1. Limited time only! Sign up for a free 30min personal tutor trial with Chegg Tutors
    Dismiss Notice
Dismiss Notice
Join Physics Forums Today!
The friendliest, high quality science and math community on the planet! Everyone who loves science is here!

Engineering Journeyman Electrician to EET

  1. Dec 11, 2017 #1
    I am an Electrician of 14 years, now in a management position with great experience. I am looking at taking a part time study 3 year course through S.A.I.T that will allow me to get my Electrical engineering technology Diploma in 3 years all while working full-time in the city. This will permit me to eventually register as a C.E.T followed by P. Tech. and a P.L.(Eng) with APEGA.

    Is this move realistic to open doors for me or is this a pipe dream? Has anyone else made this move?

    Any input is appreciated.
     
  2. jcsd
  3. Dec 11, 2017 #2

    CalcNerd

    User Avatar
    Education Advisor
    Gold Member

    .
    I understand the C.E.T. but what are the other credentials? Canadian?
    .
    If they are similar to the requirements for Engineering licensure in the US, an EET program can allow you to pursue a P.E. after 8 years of experience (vs four with an EE degree). However, I don't want to speculate as I am inferring this only from your above post and comparing to the US system.
     
  4. Dec 11, 2017 #3
    These are in fact Canadian credentials. I don't suppose these are Canadian threads are they? The P. Tech is Professional Technologist following C.E.T. The P.L.Eng (Professional Licensed Engineer) allows a technologist to register as an engineer with the canadian governing body. This is not the same as Professional engineer however a P.L.Eng is allowed to practice engineering in Canada.
     
  5. Dec 11, 2017 #4

    CalcNerd

    User Avatar
    Education Advisor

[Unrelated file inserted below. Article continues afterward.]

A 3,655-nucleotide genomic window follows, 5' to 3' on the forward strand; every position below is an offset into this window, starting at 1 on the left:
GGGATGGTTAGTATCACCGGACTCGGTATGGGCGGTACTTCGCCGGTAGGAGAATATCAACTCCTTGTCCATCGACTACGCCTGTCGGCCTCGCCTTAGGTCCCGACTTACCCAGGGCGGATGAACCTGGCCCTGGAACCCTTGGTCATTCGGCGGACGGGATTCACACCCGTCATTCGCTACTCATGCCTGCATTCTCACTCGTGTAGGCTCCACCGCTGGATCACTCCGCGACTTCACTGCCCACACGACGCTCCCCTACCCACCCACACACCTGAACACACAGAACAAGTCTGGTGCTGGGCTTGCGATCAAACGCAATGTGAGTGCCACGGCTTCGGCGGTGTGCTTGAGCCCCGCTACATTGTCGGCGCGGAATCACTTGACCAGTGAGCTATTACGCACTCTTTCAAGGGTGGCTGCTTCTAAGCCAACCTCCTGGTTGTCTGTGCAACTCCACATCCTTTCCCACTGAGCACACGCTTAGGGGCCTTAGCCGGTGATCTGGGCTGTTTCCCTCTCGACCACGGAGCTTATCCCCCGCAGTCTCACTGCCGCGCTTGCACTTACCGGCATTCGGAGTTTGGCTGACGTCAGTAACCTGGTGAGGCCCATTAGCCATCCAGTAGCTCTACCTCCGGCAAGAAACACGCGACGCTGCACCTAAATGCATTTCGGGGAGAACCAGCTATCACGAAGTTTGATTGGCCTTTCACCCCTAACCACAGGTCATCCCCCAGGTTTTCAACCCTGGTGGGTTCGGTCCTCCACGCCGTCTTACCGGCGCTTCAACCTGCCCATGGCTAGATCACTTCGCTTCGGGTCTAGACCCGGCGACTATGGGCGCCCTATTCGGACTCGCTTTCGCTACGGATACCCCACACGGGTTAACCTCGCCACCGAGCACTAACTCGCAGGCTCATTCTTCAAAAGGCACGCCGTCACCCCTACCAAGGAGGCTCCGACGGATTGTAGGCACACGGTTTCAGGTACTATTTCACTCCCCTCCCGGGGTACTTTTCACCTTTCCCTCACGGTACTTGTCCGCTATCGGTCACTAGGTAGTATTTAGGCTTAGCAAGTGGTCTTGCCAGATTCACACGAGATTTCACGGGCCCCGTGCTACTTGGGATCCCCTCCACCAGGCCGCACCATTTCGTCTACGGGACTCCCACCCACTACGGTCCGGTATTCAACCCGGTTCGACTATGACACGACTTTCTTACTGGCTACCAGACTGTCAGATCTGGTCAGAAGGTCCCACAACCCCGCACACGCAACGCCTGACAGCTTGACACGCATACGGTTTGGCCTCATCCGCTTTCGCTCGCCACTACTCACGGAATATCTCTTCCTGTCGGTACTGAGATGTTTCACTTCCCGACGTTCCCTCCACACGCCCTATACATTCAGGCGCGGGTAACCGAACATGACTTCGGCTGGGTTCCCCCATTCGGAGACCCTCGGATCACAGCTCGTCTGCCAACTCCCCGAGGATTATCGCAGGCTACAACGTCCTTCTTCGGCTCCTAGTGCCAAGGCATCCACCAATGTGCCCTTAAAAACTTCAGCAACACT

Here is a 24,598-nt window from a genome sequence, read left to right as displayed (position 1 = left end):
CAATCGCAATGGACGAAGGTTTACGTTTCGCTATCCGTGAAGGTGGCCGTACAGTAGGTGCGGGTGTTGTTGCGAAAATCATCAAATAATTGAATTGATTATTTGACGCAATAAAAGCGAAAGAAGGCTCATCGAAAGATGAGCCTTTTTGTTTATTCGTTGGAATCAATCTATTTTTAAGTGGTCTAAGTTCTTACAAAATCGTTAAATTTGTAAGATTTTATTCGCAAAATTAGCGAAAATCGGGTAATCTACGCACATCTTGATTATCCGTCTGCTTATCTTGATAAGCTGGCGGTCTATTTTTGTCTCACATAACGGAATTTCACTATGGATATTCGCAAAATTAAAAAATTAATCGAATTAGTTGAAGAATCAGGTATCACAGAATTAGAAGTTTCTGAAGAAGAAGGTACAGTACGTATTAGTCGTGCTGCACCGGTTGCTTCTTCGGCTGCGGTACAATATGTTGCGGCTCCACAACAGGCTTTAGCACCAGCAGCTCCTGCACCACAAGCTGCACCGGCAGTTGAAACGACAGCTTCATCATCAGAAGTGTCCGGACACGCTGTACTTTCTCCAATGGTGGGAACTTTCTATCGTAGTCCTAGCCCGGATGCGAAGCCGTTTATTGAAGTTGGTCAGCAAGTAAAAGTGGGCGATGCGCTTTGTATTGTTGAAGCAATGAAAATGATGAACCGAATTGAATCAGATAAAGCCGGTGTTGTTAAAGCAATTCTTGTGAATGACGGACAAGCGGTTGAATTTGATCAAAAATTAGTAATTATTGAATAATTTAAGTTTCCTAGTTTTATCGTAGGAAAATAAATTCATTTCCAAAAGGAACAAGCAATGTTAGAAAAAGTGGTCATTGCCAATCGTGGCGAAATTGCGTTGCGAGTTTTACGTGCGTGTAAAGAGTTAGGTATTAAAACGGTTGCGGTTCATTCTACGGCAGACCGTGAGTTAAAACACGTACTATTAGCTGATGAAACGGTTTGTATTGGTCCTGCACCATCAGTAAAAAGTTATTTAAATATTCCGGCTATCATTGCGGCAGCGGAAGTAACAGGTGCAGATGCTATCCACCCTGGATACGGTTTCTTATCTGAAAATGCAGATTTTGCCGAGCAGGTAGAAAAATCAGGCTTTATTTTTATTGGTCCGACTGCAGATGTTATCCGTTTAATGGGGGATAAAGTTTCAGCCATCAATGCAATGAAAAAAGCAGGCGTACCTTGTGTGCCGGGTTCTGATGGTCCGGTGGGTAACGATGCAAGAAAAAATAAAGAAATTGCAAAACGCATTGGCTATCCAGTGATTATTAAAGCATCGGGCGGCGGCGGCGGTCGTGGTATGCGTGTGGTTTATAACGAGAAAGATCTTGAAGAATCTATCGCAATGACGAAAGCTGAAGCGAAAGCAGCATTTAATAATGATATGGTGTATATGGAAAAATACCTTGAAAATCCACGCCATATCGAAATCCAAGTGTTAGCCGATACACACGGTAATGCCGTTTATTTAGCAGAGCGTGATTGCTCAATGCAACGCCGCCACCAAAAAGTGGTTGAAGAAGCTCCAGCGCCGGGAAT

Gold Member

    From my limited interaction with a P.L.E. from Quebec, the US and Canadian programs are similar.
    .
    In the US, an EET program is considered less rigorous and therefore requires more time (8 years) working under a licensed engineer vs an EE graduate (four year requirement).
    .
    Unfortunately, you may not have any real options and move forward with the EET program.
    .
    Coincidentally, I was in an EET program (while working as an Electrician/instrument tech) and had some excellent classes equal to EE coursework. And I had some EET courses that weren't. None of my EET coursework ever counted towards my educational requirements that were analyzed for ABET equivalency. Just a bit of info for you to consider. To summarize, if you have a choice between EE and EET, choose EE if you can handle the extra work and effort. The extra work required for the EE will be rewarded in requiring less time to apply for your P.L.E..
     
  6. Dec 12, 2017 #5

    russ_watters

    User Avatar

    Staff: Mentor

    It certainly isn't a pipe dream, but whether it is a good idea depends on what you want to achieve with it. You said you are in a management position -- that's pretty far to go without a license so it suggests you are on a career path that doesn't require one. This means that in order to get on a path that requires one (or one is helpful), it will likely be a different path. So: what career path are you on now and what path are you considering where you think it might benefit you?

    I'm currently struggling with a similar decision regarding an MBA...
     
  7. Dec 17, 2017 #6
    It is not clear from the discussion but I assume you are considering a 4-year BSEET and not a 2-year AS EET degree. My advice is to make the attempt to pursue the EET. Ultimately, it will refine some of your knowledge and perhaps open doors that are now welded shut without some type of degree.
     
Share this great discussion with others via Reddit, Google+, Twitter, or Facebook

Have something to add?
Draft saved Draft deleted